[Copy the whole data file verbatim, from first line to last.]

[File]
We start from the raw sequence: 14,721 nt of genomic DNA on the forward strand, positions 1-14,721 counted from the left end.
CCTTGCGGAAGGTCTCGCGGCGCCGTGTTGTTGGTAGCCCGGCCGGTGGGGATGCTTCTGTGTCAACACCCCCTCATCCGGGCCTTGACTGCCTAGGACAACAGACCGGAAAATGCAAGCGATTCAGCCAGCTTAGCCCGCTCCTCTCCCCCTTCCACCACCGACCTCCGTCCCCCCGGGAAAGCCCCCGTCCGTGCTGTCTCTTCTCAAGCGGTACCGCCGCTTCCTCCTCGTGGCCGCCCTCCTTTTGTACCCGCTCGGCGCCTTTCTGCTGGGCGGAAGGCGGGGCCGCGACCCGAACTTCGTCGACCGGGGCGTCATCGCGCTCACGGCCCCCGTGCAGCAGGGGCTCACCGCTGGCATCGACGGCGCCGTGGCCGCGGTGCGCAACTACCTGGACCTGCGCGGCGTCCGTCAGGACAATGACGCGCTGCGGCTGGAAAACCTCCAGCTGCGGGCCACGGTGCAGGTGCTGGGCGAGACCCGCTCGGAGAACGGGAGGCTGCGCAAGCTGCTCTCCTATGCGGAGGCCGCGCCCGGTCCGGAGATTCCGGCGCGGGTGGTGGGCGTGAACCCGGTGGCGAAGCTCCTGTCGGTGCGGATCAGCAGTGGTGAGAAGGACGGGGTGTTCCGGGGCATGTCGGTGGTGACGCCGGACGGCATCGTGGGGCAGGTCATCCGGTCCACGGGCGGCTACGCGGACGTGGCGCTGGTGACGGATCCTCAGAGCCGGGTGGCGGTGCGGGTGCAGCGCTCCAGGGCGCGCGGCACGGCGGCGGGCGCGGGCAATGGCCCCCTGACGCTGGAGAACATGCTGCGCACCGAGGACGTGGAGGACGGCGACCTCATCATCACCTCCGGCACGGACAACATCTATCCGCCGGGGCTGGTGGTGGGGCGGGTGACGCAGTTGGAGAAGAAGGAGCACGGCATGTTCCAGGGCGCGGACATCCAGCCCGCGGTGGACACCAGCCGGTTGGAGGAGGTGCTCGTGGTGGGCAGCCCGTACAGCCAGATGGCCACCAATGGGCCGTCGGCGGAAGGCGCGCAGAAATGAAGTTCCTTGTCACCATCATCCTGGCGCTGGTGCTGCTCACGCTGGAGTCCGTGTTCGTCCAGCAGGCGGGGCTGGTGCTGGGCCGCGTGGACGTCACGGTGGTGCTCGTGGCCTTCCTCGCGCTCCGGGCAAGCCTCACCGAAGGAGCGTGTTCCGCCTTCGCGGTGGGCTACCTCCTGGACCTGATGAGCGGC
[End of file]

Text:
We start from the raw sequence: 14,721 nt of genomic DNA on the forward strand, positions 1-14,721 counted from the left end.
CCTTGCGGAAGGTCTCGCGGCGCCGTGTTGTTGGTAGCCCGGCCGGTGGGGATGCTTCTGTGTCAACACCCCCTCATCCGGGCCTTGACTGCCTAGGACAACAGACCGGAAAATGCAAGCGATTCAGCCAGCTTAGCCCGCTCCTCTCCCCCTTCCACCACCGACCTCCGTCCCCCCGGGAAAGCCCCCGTCCGTGCTGTCTCTTCTCAAGCGGTACCGCCGCTTCCTCCTCGTGGCCGCCCTCCTTTTGTACCCGCTCGGCGCCTTTCTGCTGGGCGGAAGGCGGGGCCGCGACCCGAACTTCGTCGACCGGGGCGTCATCGCGCTCACGGCCCCCGTGCAGCAGGGGCTCACCGCTGGCATCGACGGCGCCGTGGCCGCGGTGCGCAACTACCTGGACCTGCGCGGCGTCCGTCAGGACAATGACGCGCTGCGGCTGGAAAACCTCCAGCTGCGGGCCACGGTGCAGGTGCTGGGCGAGACCCGCTCGGAGAACGGGAGGCTGCGCAAGCTGCTCTCCTATGCGGAGGCCGCGCCCGGTCCGGAGATTCCGGCGCGGGTGGTGGGCGTGAACCCGGTGGCGAAGCTCCTGTCGGTGCGGATCAGCAGTGGTGAGAAGGACGGGGTGTTCCGGGGCATGTCGGTGGTGACGCCGGACGGCATCGTGGGGCAGGTCATCCGGTCCACGGGCGGCTACGCGGACGTGGCGCTGGTGACGGATCCTCAGAGCCGGGTGGCGGTGCGGGTGCAGCGCTCCAGGGCGCGCGGCACGGCGGCGGGCGCGGGCAATGGCCCCCTGACGCTGGAGAACATGCTGCGCACCGAGGACGTGGAGGACGGCGACCTCATCATCACCTCCGGCACGGACAACATCTATCCGCCGGGGCTGGTGGTGGGGCGGGTGACGCAGTTGGAGAAGAAGGAGCACGGCATGTTCCAGGGCGCGGACATCCAGCCCGCGGTGGACACCAGCCGGTTGGAGGAGGTGCTCGTGGTGGGCAGCCCGTACAGCCAGATGGCCACCAATGGGCCGTCGGCGGAAGGCGCGCAGAAATGAAGTTCCTTGTCACCATCATCCTGGCGCTGGTGCTGCTCACGCTGGAGTCCGTGTTCGTCCAGCAGGCGGGGCTGGTGCTGGGCCGCGTGGACGTCACGGTGGTGCTCGTGGCCTTCCTCGCGCTCCGGGCAAGCCTCACCGAAGGAGCGTGTTCCGCCTTCGCGGTGGGCTACCTCCTGGACCTGATGAGCGGC